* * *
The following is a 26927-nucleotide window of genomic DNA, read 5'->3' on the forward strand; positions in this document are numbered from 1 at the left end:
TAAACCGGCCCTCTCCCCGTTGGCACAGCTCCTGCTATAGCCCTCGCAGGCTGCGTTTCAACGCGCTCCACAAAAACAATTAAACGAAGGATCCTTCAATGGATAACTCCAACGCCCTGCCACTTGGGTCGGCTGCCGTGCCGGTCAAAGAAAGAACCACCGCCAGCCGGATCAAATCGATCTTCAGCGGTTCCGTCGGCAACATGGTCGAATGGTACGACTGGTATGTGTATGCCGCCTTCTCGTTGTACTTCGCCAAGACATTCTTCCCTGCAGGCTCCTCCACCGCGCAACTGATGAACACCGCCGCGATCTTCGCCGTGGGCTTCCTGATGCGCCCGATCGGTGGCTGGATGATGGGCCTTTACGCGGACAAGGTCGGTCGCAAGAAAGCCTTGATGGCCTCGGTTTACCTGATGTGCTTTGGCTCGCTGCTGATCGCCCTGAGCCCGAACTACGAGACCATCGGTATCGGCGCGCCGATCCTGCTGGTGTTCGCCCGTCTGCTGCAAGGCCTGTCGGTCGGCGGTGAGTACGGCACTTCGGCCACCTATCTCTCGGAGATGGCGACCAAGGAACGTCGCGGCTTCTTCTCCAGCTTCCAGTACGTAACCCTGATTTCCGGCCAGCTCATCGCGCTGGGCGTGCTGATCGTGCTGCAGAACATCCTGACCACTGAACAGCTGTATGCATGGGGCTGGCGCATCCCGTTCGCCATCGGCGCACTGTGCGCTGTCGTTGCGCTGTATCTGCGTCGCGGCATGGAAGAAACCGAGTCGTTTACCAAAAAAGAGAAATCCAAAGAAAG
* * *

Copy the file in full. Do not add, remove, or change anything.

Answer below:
The following is a 26927-nucleotide window of genomic DNA, read 5'->3' on the forward strand; positions in this document are numbered from 1 at the left end:
TAAACCGGCCCTCTCCCCGTTGGCACAGCTCCTGCTATAGCCCTCGCAGGCTGCGTTTCAACGCGCTCCACAAAAACAATTAAACGAAGGATCCTTCAATGGATAACTCCAACGCCCTGCCACTTGGGTCGGCTGCCGTGCCGGTCAAAGAAAGAACCACCGCCAGCCGGATCAAATCGATCTTCAGCGGTTCCGTCGGCAACATGGTCGAATGGTACGACTGGTATGTGTATGCCGCCTTCTCGTTGTACTTCGCCAAGACATTCTTCCCTGCAGGCTCCTCCACCGCGCAACTGATGAACACCGCCGCGATCTTCGCCGTGGGCTTCCTGATGCGCCCGATCGGTGGCTGGATGATGGGCCTTTACGCGGACAAGGTCGGTCGCAAGAAAGCCTTGATGGCCTCGGTTTACCTGATGTGCTTTGGCTCGCTGCTGATCGCCCTGAGCCCGAACTACGAGACCATCGGTATCGGCGCGCCGATCCTGCTGGTGTTCGCCCGTCTGCTGCAAGGCCTGTCGGTCGGCGGTGAGTACGGCACTTCGGCCACCTATCTCTCGGAGATGGCGACCAAGGAACGTCGCGGCTTCTTCTCCAGCTTCCAGTACGTAACCCTGATTTCCGGCCAGCTCATCGCGCTGGGCGTGCTGATCGTGCTGCAGAACATCCTGACCACTGAACAGCTGTATGCATGGGGCTGGCGCATCCCGTTCGCCATCGGCGCACTGTGCGCTGTCGTTGCGCTGTATCTGCGTCGCGGCATGGAAGAAACCGAGTCGTTTACCAAAAAAGAGAAATCCAAAGAAAG